Bulk RNA-seq libraries were generated from either unc-22(RNAi) or FoxA(RNAi) animals 14 days after the last RNAi feeding. RNAi was conducted as previously described [43]. Three biological replicates were generated from 5 whole animals for each RNAi condition. RNA was isolated using Trizol, and cDNA was generated using NEBNext® Ultra™ II Directional RNA Library Prep Kit for Illumina®. For DASH treatment, 1 µL of cDNA was mixed with CRISPR master mix to deplete 16S. Untreated and DASHed cDNA were then end-prepped and ligated to adaptors for indexing PCR. All libraries were pooled together and sequenced by HiSeq X Ten sequencer (2 × 150 bp). For the analysis, the sequencing reads were mapped to aligned to the same genome file as described above using STAR (2.7.10) [39], and reads mapped to exon regions annotated by SMESG gene model were extracted and segregated into a gene expression matrix. DESeq2 (3.17) was used to conduct differential expression analysis in R(4.2.0) [44].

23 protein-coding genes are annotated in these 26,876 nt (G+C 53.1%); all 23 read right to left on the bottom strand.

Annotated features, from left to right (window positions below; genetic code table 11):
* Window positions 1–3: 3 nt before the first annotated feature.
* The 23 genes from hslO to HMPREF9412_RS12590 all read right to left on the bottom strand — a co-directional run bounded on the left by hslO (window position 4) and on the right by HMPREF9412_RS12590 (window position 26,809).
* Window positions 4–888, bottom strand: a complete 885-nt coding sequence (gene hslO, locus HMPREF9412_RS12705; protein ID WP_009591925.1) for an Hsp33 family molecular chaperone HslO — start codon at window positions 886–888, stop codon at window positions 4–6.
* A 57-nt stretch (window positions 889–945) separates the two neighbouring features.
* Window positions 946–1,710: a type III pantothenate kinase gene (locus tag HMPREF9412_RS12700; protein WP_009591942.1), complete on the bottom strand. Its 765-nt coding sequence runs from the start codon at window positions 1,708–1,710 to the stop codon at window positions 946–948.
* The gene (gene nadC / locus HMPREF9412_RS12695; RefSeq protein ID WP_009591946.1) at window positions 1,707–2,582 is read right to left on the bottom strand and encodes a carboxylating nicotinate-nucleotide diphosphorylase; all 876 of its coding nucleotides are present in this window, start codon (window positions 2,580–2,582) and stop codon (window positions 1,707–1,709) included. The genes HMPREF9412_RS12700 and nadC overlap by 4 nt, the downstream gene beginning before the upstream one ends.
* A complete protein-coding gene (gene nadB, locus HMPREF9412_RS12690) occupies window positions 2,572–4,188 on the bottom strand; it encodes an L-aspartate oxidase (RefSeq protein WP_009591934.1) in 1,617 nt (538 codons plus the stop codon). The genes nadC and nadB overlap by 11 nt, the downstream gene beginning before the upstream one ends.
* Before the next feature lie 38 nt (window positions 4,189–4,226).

Single-cell analysis for untreated and DASHed libraries

Figure 2B demonstrates the analysis workflow. The untreated and DASHed libraries from three biological replicates were processed by Cell Ranger (6.1.2) [4]. The lists of cell barcodes were retrieved from both libraries and split into “untreated-specific”, “shared” and “DASHed-specific” categories (Supplementary Fig. 3). The percentage of 16S UMIs was calculated for each category. For the rest of the analysis, only “shared” cells were used.

For rarefaction analysis, we downsampled the datasets into 10, 50, and 100 million reads for replicate pairs 2 and 3, and 150 and 200 million reads for replicate pair 1. Downsampled datasets were processed independently in CellRanger.